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Gnocchi Day in Buenos Aires

This city comes down with gnocchi fever the 29th of every month—but the reason is a mystery even to the locals.

It began innocently enough. “I’d like the ñoquis, please,” said my new friend Leo Miño, a 41-year-old public defender, as we sat at Don Chicho, one of the city’s countless old-school pasta joints. I already had my eye on the sorrentinos, huge ham-and-ricotta-stuffed ravioli being shaped expertly by the tiny nona sitting at an equally tiny table just inside the entrance, so I almost missed the waitress’s response. “Martes,” she said. Leo nodded comprehendingly.

“Martes?” I asked. “They only serve gnocchi on Tuesdays?”

“Yes,” said Leo, just as his old schoolmate Guillermo Katz, an English teacher and expert on all matters porteño (Buenos Airean), chimed in, “No. In Buenos Aires, we only eat ñoquis on the 29th. And that’s this coming Tuesday.”

“But why the 29th?” I asked. They looked at each other in silence for a full minute, then shrugged in unison. “We don’t know,” Guillermo admitted sadly. (He wasn’t used to not knowing things.)

“Then let’s find out,” I said, smiling at the idea of a challenge.

Over the next few days, Buenos Aires came down with gnocchi fever. Every Italian restaurant in the city—and in a city where the gossip rags are peppered with names like Guillermo Coppola, Dolores Fonzi, and Martín Palermo, that’s quite a few restaurants—had a handwritten sign in the window saying “Tenemos ñoquis el 29.” It was hard to believe that supply wasn’t outstripping demand.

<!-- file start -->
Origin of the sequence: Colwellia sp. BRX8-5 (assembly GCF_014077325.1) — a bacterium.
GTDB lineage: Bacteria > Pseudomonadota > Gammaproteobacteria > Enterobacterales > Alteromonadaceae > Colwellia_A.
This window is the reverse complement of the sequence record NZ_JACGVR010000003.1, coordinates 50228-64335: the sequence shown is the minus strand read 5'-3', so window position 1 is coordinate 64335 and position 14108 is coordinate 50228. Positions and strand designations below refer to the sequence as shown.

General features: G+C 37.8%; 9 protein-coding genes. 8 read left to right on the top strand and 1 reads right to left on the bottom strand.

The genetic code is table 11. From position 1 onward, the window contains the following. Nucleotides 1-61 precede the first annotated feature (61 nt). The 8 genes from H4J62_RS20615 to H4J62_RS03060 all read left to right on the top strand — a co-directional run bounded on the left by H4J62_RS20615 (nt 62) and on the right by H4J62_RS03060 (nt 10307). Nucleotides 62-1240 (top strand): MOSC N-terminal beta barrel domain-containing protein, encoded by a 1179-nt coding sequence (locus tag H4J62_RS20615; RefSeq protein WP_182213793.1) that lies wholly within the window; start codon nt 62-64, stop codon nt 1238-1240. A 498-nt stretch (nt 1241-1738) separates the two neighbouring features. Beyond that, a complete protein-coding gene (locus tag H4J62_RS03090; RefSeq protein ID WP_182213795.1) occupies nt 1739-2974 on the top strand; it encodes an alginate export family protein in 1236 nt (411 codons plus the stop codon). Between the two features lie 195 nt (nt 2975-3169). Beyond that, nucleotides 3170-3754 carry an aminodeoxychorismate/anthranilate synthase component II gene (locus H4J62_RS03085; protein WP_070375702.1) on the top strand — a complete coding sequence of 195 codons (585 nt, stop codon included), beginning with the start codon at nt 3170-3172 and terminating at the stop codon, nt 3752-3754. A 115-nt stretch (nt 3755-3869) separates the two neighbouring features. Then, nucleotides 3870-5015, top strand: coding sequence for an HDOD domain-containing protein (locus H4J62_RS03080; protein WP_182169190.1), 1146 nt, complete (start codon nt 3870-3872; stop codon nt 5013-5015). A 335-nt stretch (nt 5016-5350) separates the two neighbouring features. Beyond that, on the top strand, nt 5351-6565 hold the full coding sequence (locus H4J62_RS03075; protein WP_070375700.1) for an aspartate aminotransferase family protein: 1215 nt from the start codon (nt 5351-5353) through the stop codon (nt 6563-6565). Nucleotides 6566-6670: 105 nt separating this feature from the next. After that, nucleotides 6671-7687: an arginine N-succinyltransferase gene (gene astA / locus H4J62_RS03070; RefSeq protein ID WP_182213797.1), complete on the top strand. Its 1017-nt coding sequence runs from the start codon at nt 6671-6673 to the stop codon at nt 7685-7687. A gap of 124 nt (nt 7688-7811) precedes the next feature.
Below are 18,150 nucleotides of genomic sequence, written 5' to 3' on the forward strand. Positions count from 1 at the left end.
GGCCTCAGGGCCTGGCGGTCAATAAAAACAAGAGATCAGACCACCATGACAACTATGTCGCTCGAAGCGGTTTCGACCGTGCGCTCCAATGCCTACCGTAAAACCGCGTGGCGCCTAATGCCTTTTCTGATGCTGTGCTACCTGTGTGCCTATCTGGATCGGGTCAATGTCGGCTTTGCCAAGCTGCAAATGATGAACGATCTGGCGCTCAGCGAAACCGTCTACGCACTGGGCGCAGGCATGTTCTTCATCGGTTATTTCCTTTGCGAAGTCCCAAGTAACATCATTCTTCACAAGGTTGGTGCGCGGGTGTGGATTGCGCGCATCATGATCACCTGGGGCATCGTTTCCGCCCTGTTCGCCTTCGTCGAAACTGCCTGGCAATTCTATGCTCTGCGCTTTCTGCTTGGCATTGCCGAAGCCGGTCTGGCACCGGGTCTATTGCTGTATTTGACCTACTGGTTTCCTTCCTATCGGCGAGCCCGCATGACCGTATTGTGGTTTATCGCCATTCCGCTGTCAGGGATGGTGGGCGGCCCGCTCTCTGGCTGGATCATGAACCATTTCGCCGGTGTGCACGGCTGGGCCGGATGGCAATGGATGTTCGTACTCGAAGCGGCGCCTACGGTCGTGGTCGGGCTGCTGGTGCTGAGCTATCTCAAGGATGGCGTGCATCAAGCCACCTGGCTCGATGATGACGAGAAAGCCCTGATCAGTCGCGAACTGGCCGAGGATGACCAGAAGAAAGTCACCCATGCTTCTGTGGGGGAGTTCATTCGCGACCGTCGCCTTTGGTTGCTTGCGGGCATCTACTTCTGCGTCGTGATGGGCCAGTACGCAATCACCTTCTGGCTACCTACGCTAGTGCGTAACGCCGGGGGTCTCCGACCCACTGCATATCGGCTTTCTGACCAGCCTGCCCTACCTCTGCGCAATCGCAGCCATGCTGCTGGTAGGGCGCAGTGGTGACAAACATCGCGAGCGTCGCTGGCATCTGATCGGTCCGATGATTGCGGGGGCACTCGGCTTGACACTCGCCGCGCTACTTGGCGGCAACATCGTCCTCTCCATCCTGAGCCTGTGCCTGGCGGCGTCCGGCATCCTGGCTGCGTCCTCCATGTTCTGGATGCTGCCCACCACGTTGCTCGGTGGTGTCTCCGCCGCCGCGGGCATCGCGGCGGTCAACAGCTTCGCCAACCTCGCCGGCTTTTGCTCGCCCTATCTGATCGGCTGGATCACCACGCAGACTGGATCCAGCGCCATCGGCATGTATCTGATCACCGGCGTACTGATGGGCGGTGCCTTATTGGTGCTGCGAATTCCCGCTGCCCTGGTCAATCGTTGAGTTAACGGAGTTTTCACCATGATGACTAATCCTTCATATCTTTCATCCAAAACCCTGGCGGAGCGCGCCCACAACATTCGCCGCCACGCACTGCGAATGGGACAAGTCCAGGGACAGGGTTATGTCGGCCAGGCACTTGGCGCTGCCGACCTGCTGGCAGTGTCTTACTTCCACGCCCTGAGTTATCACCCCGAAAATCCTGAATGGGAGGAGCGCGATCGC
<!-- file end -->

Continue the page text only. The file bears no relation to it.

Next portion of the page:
Claro que no,” said Sergio Feldman, a 37-year-old PR executive. “We all love them. Me, I eat ñoquis on the 29th of every month.” “But why?” I asked. “Where does the tradition come from?” He paused. “No lo sé.”

Next! “Ah yes,” said 71-year-old pensioner Isabel Binsenzwald knowledgeably. “Of course. It’s a Genovese tradition, brought over by Italian immigrants.” Overhearing her, Alejandro Logegaray, a fiftysomething engineer, shook his head vehemently. “Absolutely not,” he said. “It’s not Italian at all—it’s Uruguayan. We borrowed it from them.” Ana Laura Lusardi, a 34-year-old makeup artist, jumped into the fray. “We didn’t borrow it from anyone,” she said hotly. “It’s an old Argentinean tradition, because in this country you receive your paycheck just once a month, around the 29th. So when you get the bill for the ñoquis, you leave your money under the plate, and it brings you financial luck until your next payday.” “Hardly!” cried Juan Lucangioli, a 29-year-old musician. “You’ve just been paid, so who needs luck? You’re eating ñoquis to celebrate. And anyway, it’s a new tradition. People have only being doing it for the past ten years.”